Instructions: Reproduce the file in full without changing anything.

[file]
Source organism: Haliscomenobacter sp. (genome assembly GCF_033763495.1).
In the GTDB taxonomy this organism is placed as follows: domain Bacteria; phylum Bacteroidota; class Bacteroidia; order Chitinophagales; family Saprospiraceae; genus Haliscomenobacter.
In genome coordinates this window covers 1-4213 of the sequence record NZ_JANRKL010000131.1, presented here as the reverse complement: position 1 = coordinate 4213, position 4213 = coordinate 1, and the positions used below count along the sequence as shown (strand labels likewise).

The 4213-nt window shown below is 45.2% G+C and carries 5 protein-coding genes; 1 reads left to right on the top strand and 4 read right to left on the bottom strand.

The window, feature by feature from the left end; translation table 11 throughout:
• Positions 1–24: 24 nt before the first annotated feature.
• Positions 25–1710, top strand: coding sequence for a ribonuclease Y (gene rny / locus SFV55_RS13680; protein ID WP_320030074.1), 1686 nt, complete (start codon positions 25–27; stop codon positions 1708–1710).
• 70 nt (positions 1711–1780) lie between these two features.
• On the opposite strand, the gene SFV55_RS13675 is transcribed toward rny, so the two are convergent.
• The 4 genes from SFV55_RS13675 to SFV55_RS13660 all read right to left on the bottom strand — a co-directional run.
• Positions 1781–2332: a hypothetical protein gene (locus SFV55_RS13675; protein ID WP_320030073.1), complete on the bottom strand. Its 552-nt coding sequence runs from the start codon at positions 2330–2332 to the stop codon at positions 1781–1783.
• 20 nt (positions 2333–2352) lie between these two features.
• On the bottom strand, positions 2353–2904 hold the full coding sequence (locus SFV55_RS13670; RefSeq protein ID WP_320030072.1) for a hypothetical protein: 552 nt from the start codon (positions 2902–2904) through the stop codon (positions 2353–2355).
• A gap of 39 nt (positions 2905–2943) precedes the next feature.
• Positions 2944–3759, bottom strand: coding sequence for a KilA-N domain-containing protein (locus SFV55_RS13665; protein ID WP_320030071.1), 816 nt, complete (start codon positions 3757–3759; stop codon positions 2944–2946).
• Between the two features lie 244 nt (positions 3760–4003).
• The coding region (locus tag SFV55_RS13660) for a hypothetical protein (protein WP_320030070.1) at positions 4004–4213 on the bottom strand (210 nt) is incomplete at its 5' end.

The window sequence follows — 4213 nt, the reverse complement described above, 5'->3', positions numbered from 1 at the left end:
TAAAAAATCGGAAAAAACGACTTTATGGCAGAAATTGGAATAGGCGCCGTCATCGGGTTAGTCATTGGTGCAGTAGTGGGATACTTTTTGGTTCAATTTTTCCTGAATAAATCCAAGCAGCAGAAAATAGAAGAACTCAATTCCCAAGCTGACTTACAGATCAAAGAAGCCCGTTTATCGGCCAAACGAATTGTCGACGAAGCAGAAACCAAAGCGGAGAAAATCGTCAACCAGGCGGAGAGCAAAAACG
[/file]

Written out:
Source organism: Haliscomenobacter sp. (genome assembly GCF_033763495.1).
In the GTDB taxonomy this organism is placed as follows: domain Bacteria; phylum Bacteroidota; class Bacteroidia; order Chitinophagales; family Saprospiraceae; genus Haliscomenobacter.
In genome coordinates this window covers 1-4213 of the sequence record NZ_JANRKL010000131.1, presented here as the reverse complement: position 1 = coordinate 4213, position 4213 = coordinate 1, and the positions used below count along the sequence as shown (strand labels likewise).

The 4213-nt window shown below is 45.2% G+C and carries 5 protein-coding genes; 1 reads left to right on the top strand and 4 read right to left on the bottom strand.

The window, feature by feature from the left end; translation table 11 throughout:
• Positions 1–24: 24 nt before the first annotated feature.
• Positions 25–1710, top strand: coding sequence for a ribonuclease Y (gene rny / locus SFV55_RS13680; protein ID WP_320030074.1), 1686 nt, complete (start codon positions 25–27; stop codon positions 1708–1710).
• 70 nt (positions 1711–1780) lie between these two features.
• On the opposite strand, the gene SFV55_RS13675 is transcribed toward rny, so the two are convergent.
• The 4 genes from SFV55_RS13675 to SFV55_RS13660 all read right to left on the bottom strand — a co-directional run.
• Positions 1781–2332: a hypothetical protein gene (locus SFV55_RS13675; protein ID WP_320030073.1), complete on the bottom strand. Its 552-nt coding sequence runs from the start codon at positions 2330–2332 to the stop codon at positions 1781–1783.
• 20 nt (positions 2333–2352) lie between these two features.
• On the bottom strand, positions 2353–2904 hold the full coding sequence (locus SFV55_RS13670; RefSeq protein ID WP_320030072.1) for a hypothetical protein: 552 nt from the start codon (positions 2902–2904) through the stop codon (positions 2353–2355).
• A gap of 39 nt (positions 2905–2943) precedes the next feature.
• Positions 2944–3759, bottom strand: coding sequence for a KilA-N domain-containing protein (locus SFV55_RS13665; protein ID WP_320030071.1), 816 nt, complete (start codon positions 3757–3759; stop codon positions 2944–2946).
• Between the two features lie 244 nt (positions 3760–4003).
• The coding region (locus tag SFV55_RS13660) for a hypothetical protein (protein WP_320030070.1) at positions 4004–4213 on the bottom strand (210 nt) is incomplete at its 5' end.

The window sequence follows — 4213 nt, the reverse complement described above, 5'->3', positions numbered from 1 at the left end:
TAAAAAATCGGAAAAAACGACTTTATGGCAGAAATTGGAATAGGCGCCGTCATCGGGTTAGTCATTGGTGCAGTAGTGGGATACTTTTTGGTTCAATTTTTCCTGAATAAATCCAAGCAGCAGAAAATAGAAGAACTCAATTCCCAAGCTGACTTACAGATCAAAGAAGCCCGTTTATCGGCCAAACGAATTGTCGACGAAGCAGAAACCAAAGCGGAGAAAATCGTCAACCAGGCGGAGAGCAAAAACG